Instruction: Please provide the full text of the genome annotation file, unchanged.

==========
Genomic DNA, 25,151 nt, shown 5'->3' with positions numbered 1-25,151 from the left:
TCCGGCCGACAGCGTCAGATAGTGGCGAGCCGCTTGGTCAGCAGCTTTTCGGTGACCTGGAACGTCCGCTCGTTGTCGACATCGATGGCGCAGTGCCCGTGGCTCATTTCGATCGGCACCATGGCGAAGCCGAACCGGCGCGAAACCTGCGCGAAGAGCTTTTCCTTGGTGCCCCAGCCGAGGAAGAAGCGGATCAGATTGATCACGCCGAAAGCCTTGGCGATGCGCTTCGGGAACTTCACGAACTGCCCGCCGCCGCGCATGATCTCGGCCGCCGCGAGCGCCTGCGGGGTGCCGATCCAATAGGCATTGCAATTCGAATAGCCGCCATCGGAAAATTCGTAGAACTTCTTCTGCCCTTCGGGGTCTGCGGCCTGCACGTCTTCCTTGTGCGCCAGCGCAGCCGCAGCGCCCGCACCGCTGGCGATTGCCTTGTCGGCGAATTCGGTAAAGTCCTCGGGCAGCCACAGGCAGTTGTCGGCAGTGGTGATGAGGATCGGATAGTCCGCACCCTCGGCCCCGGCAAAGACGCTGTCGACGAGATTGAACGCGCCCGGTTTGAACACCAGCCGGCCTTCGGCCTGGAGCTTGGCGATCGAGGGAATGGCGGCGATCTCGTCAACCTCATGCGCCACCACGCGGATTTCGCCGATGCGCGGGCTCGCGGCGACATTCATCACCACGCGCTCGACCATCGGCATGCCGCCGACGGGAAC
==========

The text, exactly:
Genomic DNA, 25,151 nt, shown 5'->3' with positions numbered 1-25,151 from the left:
TCCGGCCGACAGCGTCAGATAGTGGCGAGCCGCTTGGTCAGCAGCTTTTCGGTGACCTGGAACGTCCGCTCGTTGTCGACATCGATGGCGCAGTGCCCGTGGCTCATTTCGATCGGCACCATGGCGAAGCCGAACCGGCGCGAAACCTGCGCGAAGAGCTTTTCCTTGGTGCCCCAGCCGAGGAAGAAGCGGATCAGATTGATCACGCCGAAAGCCTTGGCGATGCGCTTCGGGAACTTCACGAACTGCCCGCCGCCGCGCATGATCTCGGCCGCCGCGAGCGCCTGCGGGGTGCCGATCCAATAGGCATTGCAATTCGAATAGCCGCCATCGGAAAATTCGTAGAACTTCTTCTGCCCTTCGGGGTCTGCGGCCTGCACGTCTTCCTTGTGCGCCAGCGCAGCCGCAGCGCCCGCACCGCTGGCGATTGCCTTGTCGGCGAATTCGGTAAAGTCCTCGGGCAGCCACAGGCAGTTGTCGGCAGTGGTGATGAGGATCGGATAGTCCGCACCCTCGGCCCCGGCAAAGACGCTGTCGACGAGATTGAACGCGCCCGGTTTGAACACCAGCCGGCCTTCGGCCTGGAGCTTGGCGATCGAGGGAATGGCGGCGATCTCGTCAACCTCATGCGCCACCACGCGGATTTCGCCGATGCGCGGGCTCGCGGCGACATTCATCACCACGCGCTCGACCATCGGCATGCCGCCGACGGGAAC